Be sure to read the medication guide that comes with Ozempic for full details on how to store the pens in the refrigerator and how to dispose of them safely.
Diabetes treatments: insulin, metformin, diet, and more
Before prescribing Ozempic, a healthcare provider will go over your medical history. This medication may not be safe for everyone, especially if you have any of the following conditions or risk factors (FDA, 2021):
- Multiple endocrine neoplasia syndrome type 2
- Family history of thyroid cancer
- Are pregnant, planning a pregnancy, or breastfeeding
- Allergies to Ozempic, semaglutide, or other GLP-1s (like Byetta, Bydureon, Saxenda, Trulicity, and Victoza)
Since Ozempic wasn’t studied during clinical trials in people with type 1 diabetes, a history of pancreatitis, or a stomach-emptying problem called gastroparesis, we’re not 100% sure how or if it affects these conditions.
Ozempic drug interactions
Two main types of drug interactions can occur with Ozempic. Ozempic can slow down the rate at which your stomach empties into the intestines. This might slow down the absorption of certain oral medicines.
But, according to drug interaction studies, this shouldn’t cause major problems for most drugs. One potential exception is the blood thinner drug warfarin. Closer monitoring may be needed if you take warfarin and Ozempic (FDA, 2021).
If you take certain diabetes medications, adding Ozempic may cause your blood sugar to drop too low. As a precaution, your healthcare provider may recommend more frequent monitoring of your blood sugar. They may also change your dosage if you take any of the following:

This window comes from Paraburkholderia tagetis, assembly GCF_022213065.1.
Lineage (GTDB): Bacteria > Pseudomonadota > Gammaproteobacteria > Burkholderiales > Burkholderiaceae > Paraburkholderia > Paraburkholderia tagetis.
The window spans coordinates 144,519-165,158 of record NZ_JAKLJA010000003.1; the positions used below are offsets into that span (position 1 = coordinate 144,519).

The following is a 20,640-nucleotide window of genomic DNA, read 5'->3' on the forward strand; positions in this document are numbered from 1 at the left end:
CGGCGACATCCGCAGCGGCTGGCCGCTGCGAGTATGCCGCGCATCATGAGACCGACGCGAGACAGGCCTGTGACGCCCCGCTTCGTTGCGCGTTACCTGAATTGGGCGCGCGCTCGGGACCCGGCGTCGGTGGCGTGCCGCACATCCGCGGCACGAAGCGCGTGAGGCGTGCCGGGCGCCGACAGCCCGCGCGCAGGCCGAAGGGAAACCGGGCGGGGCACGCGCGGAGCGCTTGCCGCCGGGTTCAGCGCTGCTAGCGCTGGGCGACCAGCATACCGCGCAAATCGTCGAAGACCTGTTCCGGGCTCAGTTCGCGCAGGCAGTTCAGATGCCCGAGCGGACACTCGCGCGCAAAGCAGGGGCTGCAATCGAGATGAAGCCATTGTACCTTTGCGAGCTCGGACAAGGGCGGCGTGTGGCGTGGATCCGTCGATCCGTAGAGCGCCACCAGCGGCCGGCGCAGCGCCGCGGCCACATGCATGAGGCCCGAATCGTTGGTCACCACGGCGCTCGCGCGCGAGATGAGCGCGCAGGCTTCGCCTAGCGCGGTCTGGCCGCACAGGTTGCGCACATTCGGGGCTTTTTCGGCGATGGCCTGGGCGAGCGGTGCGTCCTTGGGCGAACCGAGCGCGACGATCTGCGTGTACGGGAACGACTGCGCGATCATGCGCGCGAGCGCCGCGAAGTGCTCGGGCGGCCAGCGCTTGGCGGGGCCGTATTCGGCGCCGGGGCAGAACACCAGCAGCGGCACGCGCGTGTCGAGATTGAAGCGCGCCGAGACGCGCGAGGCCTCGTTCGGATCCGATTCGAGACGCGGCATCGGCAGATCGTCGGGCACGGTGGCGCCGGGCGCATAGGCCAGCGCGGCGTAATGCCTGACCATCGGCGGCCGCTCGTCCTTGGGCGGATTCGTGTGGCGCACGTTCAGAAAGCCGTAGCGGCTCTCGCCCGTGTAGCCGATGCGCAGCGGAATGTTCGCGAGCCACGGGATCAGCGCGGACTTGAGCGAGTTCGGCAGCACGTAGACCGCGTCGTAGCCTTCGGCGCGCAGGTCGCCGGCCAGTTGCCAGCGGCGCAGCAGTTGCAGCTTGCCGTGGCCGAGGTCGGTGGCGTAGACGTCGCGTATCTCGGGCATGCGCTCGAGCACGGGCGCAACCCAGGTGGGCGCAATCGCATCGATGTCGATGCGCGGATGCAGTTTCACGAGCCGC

- Insulin: Lantus, Levemir, Humulin, or others
- Sulfonylureas: Glimepiride (Amaryl), glipizide (Glucotrol), or glyburide (Diabeta)
- Meglitinides: Nateglinide or repaglinide
Your healthcare provider will go over how to check your blood sugar and what to do if it becomes too low. Other drug interactions are possible, so be sure to tell your doctor about everything you take including over-the-counter and prescription drugs, as well as vitamins, herbs, and other supplements.
What are GLP-1 receptor agonists, and how do they work?
Ozempic is a brand name drug. There’s currently no generic version. A pill form of semaglutide is available as the brand Rybelsus, an oral tablet that’s taken once daily (Collins, 2021; FDA, n.d.).
Brand-name medications are pretty expensive out of pocket: the average cash price of Ozempic is around $1,000 per month. You may have insurance coverage or you be able to take advantage of coupons or savings programs from the drug’s manufacturer, Novo Nordisk, if you’re eligible.
- Center for Disease Control and Prevention (CDC). (2020). A snapshot: diabetes in the United States. Retrieved on Feb. 18, 2022 from https://www.cdc.gov/diabetes/library/socialmedia/infographics/diabetes.html
- Collins, L. & Costello, R. A. (2021). Glucagon-like peptide-1 receptor agonists. [Updated June 25, 2021]. In: StatPearls [Internet]. Retrieved on Feb. 18, 2022 from https://www.ncbi.nlm.nih.gov/books/NBK551568/
- Garvey, W. T., Mechanick, J. I., Brett, E. M., Garber, A. J., Hurley, D. L., Jastreboff, A. M., et al. (2016). American association of clinical endocrinologists and American college of endocrinology comprehensive clinical practice guidelines for medical care of patients with obesity. Endocrine Practice, 22(3), 1–203. doi:10.4158/EP161365.GL Retrieved from https://www.endocrinepractice.org/action/showPdf?pii=S1530-891X%2820%2944630-0
- U.S. Food and Drug Administration (FDA). (n.d.). [email protected]: FDA-approved drugs. Retrieved on Feb. 9, 2022 from https://www.accessdata.fda.gov/scripts/cder/daf/
- U.S. Food and Drug Administration (FDA). (2021). Ozempic (semaglutide) injection, for subcutaneous use. Retrieved from https://www.accessdata.fda.gov/drugsatfda_docs/label/2021/209637s008lbl.pdf